The Seattle Police Department recently erected a billboard in Indianapolis to recruit Hoosiers for its force in Washington state, and other police departments have addressed staffing shortages by allowing officers to sport beards, mustaches and tattoos.
State and local governments across the country are having more trouble hiring police officers than any other category of personnel, studies show.
To address the shortage, a national bidding war for police force applicants has broken out. Departments are employing creative approaches to attract talent, including lip sync videos in Seattle and “Star Wars”-themed recruitment efforts in Fort Worth, Texas, as well as more traditional signing bonuses.
“We are in a perfect storm scenario with jurisdictions everywhere trying to add bodies and a demographic bubble of people retiring and nationally low unemployment. Put all that together and you see what we’re up against,” said Mike Fields, executive director of human resources for the Seattle Police Department.
The Justice Department’s Bureau of Justice Statistics reported that the average number of full-time police officers in America has dropped 11% since 1997, from 2.42 to 2.17 per 1,000 residents.
The problem appears to be worsening. The Police Executive Research Forum think tank in Washington recently found that 66% of 400 police departments it surveyed said their number of applicants has decreased.
The research forum also found that 29% of those who voluntarily left a force did so within one year of joining and another 40% left within five years.
Multiple factors are fueling the national slump, Mr. Fields and other police recruiters say.
At the start of the Great Recession, jobs were scarce and police officer applications were healthy. In 2010, for instance, the Metropolitan Nashville Police Department in Tennessee received 4,700 applications to join the force.
Since the economic recovery has tightened the job market, young potential recruits are looking elsewhere for paychecks. Last year, Nashville received just 1,900 applications.
The national average for police pay is $62,000 a year, according to the Department of Labor, but millennials see the hours that come with the work as long, erratic and dangerous. The perception increased after a spate of street protests over police shootings this decade.
Aging baby boomers are also a factor. Some of the 100,000 officers hired in the 1990s under a federal policing initiative are retiring, said Chuck Wexler, director of the Police Executive Research Forum.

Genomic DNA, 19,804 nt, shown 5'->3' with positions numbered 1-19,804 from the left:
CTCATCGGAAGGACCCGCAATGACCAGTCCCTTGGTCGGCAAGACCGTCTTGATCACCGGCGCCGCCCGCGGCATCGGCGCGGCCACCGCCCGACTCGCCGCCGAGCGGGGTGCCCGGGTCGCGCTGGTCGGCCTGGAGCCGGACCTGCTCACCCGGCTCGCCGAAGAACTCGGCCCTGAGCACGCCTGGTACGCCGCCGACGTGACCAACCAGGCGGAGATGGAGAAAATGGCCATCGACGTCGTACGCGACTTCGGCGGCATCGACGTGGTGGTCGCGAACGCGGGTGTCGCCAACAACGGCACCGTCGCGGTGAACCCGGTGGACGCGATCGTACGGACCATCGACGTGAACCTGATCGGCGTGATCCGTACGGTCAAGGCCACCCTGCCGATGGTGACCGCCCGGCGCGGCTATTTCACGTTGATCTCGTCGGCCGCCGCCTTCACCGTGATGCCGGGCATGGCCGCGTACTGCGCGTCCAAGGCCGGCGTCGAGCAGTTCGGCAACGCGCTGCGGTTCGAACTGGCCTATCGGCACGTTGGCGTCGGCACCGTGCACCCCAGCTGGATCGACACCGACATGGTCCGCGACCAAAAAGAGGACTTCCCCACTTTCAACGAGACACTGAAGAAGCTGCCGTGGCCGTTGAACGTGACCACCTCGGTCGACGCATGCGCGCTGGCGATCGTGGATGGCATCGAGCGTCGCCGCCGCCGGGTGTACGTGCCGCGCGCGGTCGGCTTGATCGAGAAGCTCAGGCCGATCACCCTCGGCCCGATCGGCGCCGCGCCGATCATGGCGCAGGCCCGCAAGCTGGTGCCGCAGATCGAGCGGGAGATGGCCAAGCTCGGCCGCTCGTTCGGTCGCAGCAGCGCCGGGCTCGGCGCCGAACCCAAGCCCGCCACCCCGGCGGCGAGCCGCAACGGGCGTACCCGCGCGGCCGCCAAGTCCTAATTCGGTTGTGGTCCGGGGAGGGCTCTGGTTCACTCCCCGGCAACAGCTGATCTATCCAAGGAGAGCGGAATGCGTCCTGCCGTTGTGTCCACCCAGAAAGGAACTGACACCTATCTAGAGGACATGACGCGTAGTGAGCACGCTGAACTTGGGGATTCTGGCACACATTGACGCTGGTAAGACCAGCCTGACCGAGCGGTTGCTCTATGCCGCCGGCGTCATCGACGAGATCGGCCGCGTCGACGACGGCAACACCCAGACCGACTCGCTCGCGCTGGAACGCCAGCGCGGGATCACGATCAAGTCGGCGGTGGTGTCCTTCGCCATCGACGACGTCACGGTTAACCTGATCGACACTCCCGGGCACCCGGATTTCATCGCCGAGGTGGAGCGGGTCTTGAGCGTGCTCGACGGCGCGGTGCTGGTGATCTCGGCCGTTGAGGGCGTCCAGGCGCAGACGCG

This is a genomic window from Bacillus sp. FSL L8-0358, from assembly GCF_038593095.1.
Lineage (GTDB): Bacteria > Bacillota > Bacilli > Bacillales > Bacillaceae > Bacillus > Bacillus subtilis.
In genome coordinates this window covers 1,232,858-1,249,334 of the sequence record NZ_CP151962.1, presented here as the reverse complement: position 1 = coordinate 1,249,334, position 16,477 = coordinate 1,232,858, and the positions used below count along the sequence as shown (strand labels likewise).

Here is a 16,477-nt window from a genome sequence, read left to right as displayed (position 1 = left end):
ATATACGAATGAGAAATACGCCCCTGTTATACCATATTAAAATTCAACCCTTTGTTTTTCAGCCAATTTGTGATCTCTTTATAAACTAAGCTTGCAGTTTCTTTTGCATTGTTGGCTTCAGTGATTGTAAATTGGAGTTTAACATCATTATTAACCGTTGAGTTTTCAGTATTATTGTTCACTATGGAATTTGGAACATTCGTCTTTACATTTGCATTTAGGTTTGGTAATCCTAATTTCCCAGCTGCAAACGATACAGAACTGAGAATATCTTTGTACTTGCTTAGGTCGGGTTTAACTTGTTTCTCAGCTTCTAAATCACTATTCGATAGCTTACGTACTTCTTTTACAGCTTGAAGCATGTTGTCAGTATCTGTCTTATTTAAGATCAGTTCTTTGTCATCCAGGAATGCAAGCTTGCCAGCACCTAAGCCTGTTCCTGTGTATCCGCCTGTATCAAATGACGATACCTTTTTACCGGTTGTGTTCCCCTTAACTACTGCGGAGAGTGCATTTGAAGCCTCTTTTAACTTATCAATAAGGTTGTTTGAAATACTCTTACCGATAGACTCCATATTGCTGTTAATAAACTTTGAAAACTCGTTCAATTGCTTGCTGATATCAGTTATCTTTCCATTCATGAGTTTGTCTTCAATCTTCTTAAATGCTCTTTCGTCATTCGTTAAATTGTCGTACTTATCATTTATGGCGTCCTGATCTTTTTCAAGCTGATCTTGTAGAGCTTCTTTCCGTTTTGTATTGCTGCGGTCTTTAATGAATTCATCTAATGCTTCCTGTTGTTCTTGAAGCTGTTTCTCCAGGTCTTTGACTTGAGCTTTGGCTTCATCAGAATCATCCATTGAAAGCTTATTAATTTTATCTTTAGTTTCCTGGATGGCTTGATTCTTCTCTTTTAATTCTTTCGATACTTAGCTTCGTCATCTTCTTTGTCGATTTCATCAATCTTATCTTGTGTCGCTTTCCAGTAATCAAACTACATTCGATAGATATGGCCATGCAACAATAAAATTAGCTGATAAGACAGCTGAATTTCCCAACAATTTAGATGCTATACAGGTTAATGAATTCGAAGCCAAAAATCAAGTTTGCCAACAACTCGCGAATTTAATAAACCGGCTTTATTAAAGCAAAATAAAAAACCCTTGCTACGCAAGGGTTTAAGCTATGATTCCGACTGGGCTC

In Seattle, where the starting salary for police is $79,000, department officials and city leaders are using all means necessary to fight the trend.
The Indianapolis recruiting billboards, which encouraged officers to transfer to the Northwest, also went up in Honolulu, Houston and Atlanta. According to The Associated Press, Seattle’s boldness even drew admiration from Indianapolis’ Fraternal Order of Police.
The city also expanded its reach with more out-of-state recruiting trips. San Jose, California, police said that tactic has attracted applicants.
“There is no magic bullet,” Mr. Fields said. “You have to grind it out and do all you can to tell a good human story of what it means to join the police. In our case, we took our recruiting on the road.”
Seattle also offers a $15,000 signing bonus for applicants with three years of policing experience. Entry-level recruits get $7,500.
Like other communities, Seattle has worked to diversify its staff and humanize the image of policing. A lip-sync video that included Mayor Jenny Durkan and Police Chief Carmen Best scored more than 1 million YouTube views.
Two years ago, the Fort Worth Police Department in Texas made a comedy recruiting video hit that featured Chewbacca, the friendly Wookiee warrior of the “Star Wars” universe. In the clip, the furry gurgling giant spends the day following an officer giving traffic warnings, hitting the shooting range and training for physical defense.
New Mexico State Police are using similar techniques, said Capt. Jesse Williams, the head of force recruiting.
Previous promotions were mostly TV and radio advertising, Capt. Williams told Officer.com. A move to social media featured personal stories of police life and spawned an effective “word of mouth” communications campaign. Applications have recently shot up about 40%.
“If you can’t sell your agency, people go to the highest bidder, and that’s problematic if you’re an agency that struggles to attract the right people,” Capt. Williams said. “We in law enforcement can do a better job highlighting the many positive things about police work.”